The Widow of Zarephath was no exception.

1 Kings 17 tells us she had a son, but he was young. In the midst of a famine, she had only enough oil and flour left for one meal, and then she was prepared to die. God sent Elijah to her, and he promised that God would provide every day until the famine was over.

She believed, she acted, and God supplied.


Since losing my job in June, I feel a little like the widow of Zarephath. For months now, God has supplied through various means; the Church has really come around me to help me through this time, and I am grateful beyond words.

But I realize something true about the widow's story that isn't really talked about in the Bible. God supplied every day, miraculously. The jug always had oil and the basket always had flour. But just like manna in the desert, there was only enough for one day.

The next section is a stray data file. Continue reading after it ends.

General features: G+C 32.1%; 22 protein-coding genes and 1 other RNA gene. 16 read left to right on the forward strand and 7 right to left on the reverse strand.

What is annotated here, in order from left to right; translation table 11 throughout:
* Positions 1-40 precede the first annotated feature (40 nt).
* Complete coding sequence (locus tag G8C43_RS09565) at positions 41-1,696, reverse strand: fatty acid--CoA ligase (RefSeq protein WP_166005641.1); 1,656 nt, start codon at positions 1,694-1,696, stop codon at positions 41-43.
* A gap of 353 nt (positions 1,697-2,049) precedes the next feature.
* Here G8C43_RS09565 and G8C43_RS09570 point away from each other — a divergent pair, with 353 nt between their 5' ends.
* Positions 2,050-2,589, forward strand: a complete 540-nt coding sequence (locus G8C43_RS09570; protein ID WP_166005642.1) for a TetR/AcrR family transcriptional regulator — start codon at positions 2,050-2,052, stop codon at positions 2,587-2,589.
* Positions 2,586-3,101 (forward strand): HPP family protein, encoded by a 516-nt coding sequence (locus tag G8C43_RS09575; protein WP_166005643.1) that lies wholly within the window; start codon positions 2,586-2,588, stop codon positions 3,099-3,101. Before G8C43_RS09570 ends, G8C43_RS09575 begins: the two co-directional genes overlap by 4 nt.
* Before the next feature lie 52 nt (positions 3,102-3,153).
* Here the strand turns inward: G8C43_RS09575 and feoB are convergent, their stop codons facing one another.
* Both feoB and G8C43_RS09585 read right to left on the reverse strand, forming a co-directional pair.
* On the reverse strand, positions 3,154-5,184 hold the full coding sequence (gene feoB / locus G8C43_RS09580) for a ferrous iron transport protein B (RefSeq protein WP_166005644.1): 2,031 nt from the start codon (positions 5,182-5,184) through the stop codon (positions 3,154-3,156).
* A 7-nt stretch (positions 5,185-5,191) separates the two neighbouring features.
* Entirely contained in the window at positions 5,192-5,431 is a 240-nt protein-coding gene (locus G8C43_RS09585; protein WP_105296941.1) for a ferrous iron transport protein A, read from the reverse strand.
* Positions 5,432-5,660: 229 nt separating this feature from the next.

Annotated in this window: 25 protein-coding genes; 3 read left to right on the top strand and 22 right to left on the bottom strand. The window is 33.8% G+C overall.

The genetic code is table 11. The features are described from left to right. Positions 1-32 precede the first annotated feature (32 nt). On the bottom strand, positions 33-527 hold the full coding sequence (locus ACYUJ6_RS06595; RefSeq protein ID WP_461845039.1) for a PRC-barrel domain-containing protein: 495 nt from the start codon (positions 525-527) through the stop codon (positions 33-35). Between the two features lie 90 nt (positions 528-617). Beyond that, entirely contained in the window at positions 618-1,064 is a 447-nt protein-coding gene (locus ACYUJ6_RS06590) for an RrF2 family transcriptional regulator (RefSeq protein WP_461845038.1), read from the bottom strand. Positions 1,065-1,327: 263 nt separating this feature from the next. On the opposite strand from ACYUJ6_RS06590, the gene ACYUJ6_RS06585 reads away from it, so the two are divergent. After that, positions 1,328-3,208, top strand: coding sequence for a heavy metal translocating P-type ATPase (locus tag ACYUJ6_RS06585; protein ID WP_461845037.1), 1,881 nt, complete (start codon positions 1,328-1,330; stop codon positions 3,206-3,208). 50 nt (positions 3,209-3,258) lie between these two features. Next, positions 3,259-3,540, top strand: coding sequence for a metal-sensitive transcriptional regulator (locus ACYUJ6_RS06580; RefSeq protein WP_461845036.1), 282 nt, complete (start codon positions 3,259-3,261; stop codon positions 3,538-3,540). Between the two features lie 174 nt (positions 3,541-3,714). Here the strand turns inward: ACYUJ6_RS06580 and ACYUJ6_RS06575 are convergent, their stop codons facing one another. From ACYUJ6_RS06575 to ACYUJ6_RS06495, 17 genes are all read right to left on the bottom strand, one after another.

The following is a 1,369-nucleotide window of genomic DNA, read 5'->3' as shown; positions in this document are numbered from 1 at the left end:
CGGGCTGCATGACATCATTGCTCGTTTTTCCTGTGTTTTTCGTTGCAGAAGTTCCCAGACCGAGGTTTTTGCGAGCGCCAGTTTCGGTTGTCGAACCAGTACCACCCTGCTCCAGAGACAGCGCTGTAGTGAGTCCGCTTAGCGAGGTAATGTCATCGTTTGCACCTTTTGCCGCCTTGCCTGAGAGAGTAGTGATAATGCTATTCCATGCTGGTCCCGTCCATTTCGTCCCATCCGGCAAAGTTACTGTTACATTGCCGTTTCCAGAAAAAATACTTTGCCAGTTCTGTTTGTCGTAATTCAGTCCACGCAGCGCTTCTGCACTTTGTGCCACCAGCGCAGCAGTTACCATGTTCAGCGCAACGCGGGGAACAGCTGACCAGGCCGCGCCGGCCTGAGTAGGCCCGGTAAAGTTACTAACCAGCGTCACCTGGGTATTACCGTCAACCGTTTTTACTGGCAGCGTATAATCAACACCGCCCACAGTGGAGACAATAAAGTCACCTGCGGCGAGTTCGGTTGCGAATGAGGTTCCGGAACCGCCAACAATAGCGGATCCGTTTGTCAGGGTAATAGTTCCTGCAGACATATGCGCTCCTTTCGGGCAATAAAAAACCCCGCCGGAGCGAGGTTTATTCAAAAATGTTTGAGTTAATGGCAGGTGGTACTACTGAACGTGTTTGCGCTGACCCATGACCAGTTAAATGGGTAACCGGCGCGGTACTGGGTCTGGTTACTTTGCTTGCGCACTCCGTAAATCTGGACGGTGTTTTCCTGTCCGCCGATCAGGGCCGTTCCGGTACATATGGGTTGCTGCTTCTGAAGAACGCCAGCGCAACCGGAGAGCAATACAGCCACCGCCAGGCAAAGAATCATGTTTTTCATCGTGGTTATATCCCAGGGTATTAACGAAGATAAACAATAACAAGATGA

Every morning her little boy looked in the jar and said, "Mom, there's only enough for one meal."

And, I believe, she responded, "Yes. The man of God said there would be." And when the little boy doubted and asked, "But what if He doesn't provide more tomorrow?" The Bible tells us that some time later, the boy got sick and died, Elijah prayed and he regained life, and then she believed. There was some measure of doubt in her heart every day, even though she saw God's miraculous provision every day.

Every morning was the same: on the brink of starvation, their situation as dire as it was yesterday. I think the pressure of it weighed on her as much on day 366 as it did on day 1. Until some time later...